Building Operating Management

Upgraded Energy Star Portfolio Manager Features Building Design As Part Of Target Finder





One of the more potentially impactful features of the upgraded Energy Star Portfolio Manager is the incorporation of the building design aspects of the Target Finder calculator. Target Finder is a sort of scenario-planner that allows designers to test certain aspects of design to see what effect they'll have on energy use in the completed building. If a building is expected to score at least a 75 on the Energy Star scale, a building is designated as Designed To Earn the Energy Star.

Of course, following through from design intent to operational efficiency has long been a challenge for designers and facility managers alike. "With the update, it's tremendously easier to bridge the gap," says Lupinacci. "A new part of the tool helps users manage buildings in the design phase so you can make a building part of the portfolio before it actually exists. New buildings become existing buildings very quickly."

Lupinacci and Sullivan both emphasize that Target Finder still exists on its own, and it got a similar upgrade to its interface as well. But incorporating its functionality into Portfolio Manager "will allow you to see energy use of a new building design and how this compares with median and target levels," says Sullivan. "You'll also be able to see graphs that compare design with measured values. This really provides a lot of value to both designers and facility managers."

Facility managers can easily use the tool to figure out whether assumptions made in the design process are bearing out in operations. And they can determine why particular loads are too high, and take corrective action.

"All this draws much more attention to how new buildings operate," says Lupinacci. "We want to reduce the gap, and this helps designers design buildings with aggressive energy targets, and then track those targets in operations."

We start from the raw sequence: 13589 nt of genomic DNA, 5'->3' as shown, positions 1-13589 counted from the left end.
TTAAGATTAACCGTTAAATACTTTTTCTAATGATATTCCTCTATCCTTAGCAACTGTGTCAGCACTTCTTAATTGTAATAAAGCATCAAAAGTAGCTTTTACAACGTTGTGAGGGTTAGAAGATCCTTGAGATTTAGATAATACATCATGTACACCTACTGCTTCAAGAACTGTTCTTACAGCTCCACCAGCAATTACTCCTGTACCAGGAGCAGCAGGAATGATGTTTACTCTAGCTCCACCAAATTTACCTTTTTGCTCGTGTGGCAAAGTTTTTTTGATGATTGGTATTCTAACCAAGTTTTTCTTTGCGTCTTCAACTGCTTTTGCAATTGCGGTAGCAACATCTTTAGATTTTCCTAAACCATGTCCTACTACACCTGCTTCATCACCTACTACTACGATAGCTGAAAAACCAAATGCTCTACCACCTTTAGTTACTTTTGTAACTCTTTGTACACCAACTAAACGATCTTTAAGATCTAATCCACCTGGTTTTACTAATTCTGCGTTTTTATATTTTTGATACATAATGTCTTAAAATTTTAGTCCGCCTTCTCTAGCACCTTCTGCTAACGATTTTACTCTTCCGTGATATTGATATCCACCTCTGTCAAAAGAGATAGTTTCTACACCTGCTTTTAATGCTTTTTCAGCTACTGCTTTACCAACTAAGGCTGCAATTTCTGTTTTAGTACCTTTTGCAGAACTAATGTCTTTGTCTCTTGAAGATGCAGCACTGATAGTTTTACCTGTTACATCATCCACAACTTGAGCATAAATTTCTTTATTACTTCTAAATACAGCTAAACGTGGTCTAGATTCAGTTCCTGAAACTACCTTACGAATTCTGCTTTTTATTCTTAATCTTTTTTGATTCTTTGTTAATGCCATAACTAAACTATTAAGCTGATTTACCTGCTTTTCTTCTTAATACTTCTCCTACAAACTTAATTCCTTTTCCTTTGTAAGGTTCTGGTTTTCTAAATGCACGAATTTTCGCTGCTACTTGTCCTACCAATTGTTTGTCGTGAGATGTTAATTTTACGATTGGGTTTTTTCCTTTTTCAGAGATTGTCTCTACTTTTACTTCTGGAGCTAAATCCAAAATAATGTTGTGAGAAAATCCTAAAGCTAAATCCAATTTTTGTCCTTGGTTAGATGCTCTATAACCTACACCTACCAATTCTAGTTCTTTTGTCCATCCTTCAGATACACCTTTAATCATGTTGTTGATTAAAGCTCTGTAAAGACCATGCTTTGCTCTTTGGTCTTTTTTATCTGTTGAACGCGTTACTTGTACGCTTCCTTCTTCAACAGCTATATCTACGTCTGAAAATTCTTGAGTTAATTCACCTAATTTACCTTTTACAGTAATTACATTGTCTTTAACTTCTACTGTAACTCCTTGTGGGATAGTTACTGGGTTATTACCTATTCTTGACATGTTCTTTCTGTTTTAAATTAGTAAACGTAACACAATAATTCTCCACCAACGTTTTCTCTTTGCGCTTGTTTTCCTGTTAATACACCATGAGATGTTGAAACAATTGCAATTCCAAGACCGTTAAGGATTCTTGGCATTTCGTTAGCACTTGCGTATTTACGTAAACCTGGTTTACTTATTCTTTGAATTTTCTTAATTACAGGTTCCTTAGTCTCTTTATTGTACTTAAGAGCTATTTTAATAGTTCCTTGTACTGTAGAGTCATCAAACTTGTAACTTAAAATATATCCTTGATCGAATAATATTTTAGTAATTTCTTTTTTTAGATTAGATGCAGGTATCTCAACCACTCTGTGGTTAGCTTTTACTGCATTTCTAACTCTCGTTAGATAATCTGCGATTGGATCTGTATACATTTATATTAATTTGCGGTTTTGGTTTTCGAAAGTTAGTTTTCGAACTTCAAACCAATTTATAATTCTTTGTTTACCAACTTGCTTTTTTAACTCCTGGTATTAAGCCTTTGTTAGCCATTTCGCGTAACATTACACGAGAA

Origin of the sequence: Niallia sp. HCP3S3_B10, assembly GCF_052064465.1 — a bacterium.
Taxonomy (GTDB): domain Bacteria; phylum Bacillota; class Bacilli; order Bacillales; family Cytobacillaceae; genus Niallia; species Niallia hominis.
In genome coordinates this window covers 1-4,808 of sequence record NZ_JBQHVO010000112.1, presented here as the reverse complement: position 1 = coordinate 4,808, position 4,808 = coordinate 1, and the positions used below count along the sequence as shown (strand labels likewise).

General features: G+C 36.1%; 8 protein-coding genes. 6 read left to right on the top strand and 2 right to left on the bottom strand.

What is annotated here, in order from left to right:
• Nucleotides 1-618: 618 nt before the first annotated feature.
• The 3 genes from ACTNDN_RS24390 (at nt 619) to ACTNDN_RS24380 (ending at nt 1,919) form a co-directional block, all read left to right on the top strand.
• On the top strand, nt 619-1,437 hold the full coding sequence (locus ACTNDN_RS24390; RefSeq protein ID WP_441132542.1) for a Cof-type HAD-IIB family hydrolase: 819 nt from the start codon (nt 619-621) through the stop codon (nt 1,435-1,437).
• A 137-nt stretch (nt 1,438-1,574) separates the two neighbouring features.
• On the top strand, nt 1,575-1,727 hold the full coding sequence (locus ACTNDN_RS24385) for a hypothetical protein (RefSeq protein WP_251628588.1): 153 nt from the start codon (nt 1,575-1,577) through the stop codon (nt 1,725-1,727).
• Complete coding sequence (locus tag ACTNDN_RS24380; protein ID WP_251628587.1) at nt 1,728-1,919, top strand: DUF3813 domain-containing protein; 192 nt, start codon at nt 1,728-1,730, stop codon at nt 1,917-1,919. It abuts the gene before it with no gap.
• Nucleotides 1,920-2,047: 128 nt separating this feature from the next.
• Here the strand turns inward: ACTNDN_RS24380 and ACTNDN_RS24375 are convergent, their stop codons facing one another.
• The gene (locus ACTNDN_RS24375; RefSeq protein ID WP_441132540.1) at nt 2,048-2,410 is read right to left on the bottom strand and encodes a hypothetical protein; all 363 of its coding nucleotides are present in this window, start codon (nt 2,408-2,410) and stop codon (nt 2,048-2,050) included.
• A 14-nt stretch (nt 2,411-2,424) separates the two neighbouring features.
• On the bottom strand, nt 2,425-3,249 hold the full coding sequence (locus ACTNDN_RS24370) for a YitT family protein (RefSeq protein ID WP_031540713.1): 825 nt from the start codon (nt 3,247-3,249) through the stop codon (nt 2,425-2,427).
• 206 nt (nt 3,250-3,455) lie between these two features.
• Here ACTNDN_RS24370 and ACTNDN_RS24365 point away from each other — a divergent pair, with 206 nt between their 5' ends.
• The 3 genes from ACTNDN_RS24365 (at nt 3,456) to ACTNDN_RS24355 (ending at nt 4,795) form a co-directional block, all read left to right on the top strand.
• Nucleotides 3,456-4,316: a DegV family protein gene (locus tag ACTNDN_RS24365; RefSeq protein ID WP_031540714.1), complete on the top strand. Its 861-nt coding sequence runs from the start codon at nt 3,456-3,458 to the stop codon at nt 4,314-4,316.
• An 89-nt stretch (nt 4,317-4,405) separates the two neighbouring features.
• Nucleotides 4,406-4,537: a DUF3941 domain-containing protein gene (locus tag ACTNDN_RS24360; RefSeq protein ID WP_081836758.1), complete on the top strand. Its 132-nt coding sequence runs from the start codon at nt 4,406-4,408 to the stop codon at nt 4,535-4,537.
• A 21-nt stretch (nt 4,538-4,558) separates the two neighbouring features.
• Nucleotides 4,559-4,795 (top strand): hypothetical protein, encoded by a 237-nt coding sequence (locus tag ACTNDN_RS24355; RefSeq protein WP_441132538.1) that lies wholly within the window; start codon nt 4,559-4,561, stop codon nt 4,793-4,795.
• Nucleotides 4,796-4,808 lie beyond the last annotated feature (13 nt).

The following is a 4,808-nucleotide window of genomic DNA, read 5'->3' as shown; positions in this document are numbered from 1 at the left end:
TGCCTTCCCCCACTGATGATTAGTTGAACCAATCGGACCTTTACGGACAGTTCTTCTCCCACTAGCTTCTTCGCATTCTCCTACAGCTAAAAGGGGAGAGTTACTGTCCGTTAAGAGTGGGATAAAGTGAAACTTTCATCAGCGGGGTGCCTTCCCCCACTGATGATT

Further Changes

While the calculation behind users' Energy Star scores won't change, the update to Portfolio Manager includes a few updates to some of the individual pieces of data that may influence some users' scores.

As one example, the new tool includes twice as many weather stations as the previous iterations, says Sullivan. This means that users will get more accurate weather data (heating and cooling degree days) from weather stations nearer their facilities. As other examples, how greenhouse gas emission and source energy are calculated have been slightly updated to reflect current practice.

Again, there is no action any user needs to take regarding these pieces of data. "All the calculations are updated automatically," says Sullivan. "And these updates are not unique to this upgrade. This happens regularly and changes to scores will be relatively small."

Larger changes may occur in the future when EPA updates the algorithm behind the Energy Star score to reflect more current market data. The Energy Information Administration (EIA) is now in the process of surveying the U.S. building stock for an update to the Commercial Building Energy Consumption Survey (CBECS). Much of this data hasn't been updated since 2003. The surveys went out to building owners in April, and Lupinacci says she urges facility managers who get the survey to complete it and send it back.

Data collection is expected to continue through the rest of 2013. When the data has been collected and normalized, Lupinacci says, Energy Star will incorporate the new CBECS data into its score calculation. There's no timetable for this process, but a best guess is that EIA will release the new data by the end of 2014, says Sullivan.




Contact FacilitiesNet Editorial Staff »

  posted on 7/8/2013   Article Use Policy

Comments